- Financial Aid Warning
If a student does not meet all cumulative academic requirements outlined in Section I at the end of a graded semester, the student will be placed on WARNING status. Students who are placed on WARNING status may continue to receive financial aid for one semester, after which the student must meet the requirements outlined in Section I. Students who complete a semester on WARNING must have their academic progress reviewed before their financial aid eligibility for the following semester is determined.
- Financial Aid Suspension
If a student does not meet all cumulative academic requirements outlined in Section I at the end of the FINANCIAL AID WARNING semester, or it is determined that the student will not be able to graduate within 150% maximum time frame limit, the student will be placed on financial aid SUSPENSION. Generally, a student who is suspended from financial aid may reestablish financial aid eligibility by meeting all cumulative SAP criteria outlined in Section I.
Students placed on SUSPENSION status are not eligible to receive financial aid except for a BOG fee waiver, if eligible. Students who complete a semester on SUSPENSION will have their academic progress reviewed for the next semester.
- Financial Aid Warning/Suspension Email Notification
Students are notified by email when placed on warning or suspension. These emails are generated just after the SAP process is run in Banner and weekly thereafter. The email directs the student to the student portal InsideCC where it states what their status is and links to appeal pages if necessary.
- Appealing Financial Aid/Reinstatement of Financial Aid
Students placed on SUSPENSION or at Max 90 units, may file an appeal for consideration of reinstatement of financial aid eligibility. The following are examples of reasons an appeal may be approved:
- Unable to complete their course of study within the maximum time frame because of a change of academic major
- Documented serious injury, illness, or medical condition requiring doctor's care
- Death of an immediate family member (copy of death certificate required)
The following are not considered extenuating circumstances beyond a student's control:
- Personal problems not requiring professional intervention
- Poor time management
- Transportation problems
- Unaware of academic progress policies or other college requirements
- Not following assessment test recommendations
- Not following an Academic Counselor's recommendations
- Child care problems
- Extenuating circumstances over several semesters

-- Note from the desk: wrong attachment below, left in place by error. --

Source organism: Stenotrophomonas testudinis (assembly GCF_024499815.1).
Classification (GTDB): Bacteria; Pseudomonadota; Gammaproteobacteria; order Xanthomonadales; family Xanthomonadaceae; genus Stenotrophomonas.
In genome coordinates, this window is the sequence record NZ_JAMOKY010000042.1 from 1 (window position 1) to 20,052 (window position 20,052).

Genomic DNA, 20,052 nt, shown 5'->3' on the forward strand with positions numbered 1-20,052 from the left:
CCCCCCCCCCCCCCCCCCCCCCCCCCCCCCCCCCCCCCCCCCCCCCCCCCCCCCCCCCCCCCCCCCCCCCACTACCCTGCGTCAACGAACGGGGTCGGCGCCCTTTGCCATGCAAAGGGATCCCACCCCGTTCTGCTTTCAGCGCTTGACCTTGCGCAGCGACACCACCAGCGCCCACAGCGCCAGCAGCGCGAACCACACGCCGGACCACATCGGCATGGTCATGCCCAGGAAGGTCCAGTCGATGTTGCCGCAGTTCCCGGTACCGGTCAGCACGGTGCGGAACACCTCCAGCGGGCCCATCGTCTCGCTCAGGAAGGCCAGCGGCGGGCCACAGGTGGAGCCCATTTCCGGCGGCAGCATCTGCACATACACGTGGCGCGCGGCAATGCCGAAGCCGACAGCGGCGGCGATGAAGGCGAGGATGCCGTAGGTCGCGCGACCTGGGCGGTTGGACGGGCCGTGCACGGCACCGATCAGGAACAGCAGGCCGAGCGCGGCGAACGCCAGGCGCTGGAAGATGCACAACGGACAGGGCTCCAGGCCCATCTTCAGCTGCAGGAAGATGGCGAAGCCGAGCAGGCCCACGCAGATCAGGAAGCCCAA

To file an appeal, the student must submit a Petition for Reinstatement of Financial Aid with a statement indicating the circumstance(s) that prevented the student from making SAP and what has changed to allow the student to make SAP during or by the next evaluation period, documentation to support extenuating circumstance and an approved Educational Plan. Supporting documentation must be submitted for any semesters where there was a lack of progress.
The Financial Aid Office reserves the right to limit the number of academic appeals a student may file to one appeal per semester. Once denied, the student may not be allowed to submit another appeal for that semester. All decisions made by the Financial Aid Committee or Director are final and there is no higher appeal process.
- Academic Requirements
Reinstatement of Satisfactory Academic Progress
Financial aid eligibility may be reinstated when a student raises their cumulative GPA to a 2.00 and achieve a cumulative completion rate of 67% of all units attempted. Reinstatement of financial aid eligibility may also occur upon approval of a Satisfactory Academic Progress Appeal.
Financial Aid Probation status is only granted upon the approval of a Financial Aid Satisfactory Academic Progress (SAP) Appeal. Students may receive financial aid for one term. Students on PROBATION must meet the following requirements each semester to maintain financial aid eligibility:
- meet SAP standards by the end of that semester to remain eligible for subsequent financial aid
- be enrolled in and attending an eligible program for the purpose of completing a certificate program, an AA/AS degree, or transfer requirements
- follow an approved Educational Plan
Failure to follow the Education Plan or SAP for the probation semester will result in students termination of Financial Aid. Once a student is terminated, they are no longer eligible for appeals or future aid at the Kern Community College District. (Bakersfield College, Cerro Coso Community College, or Porterville College)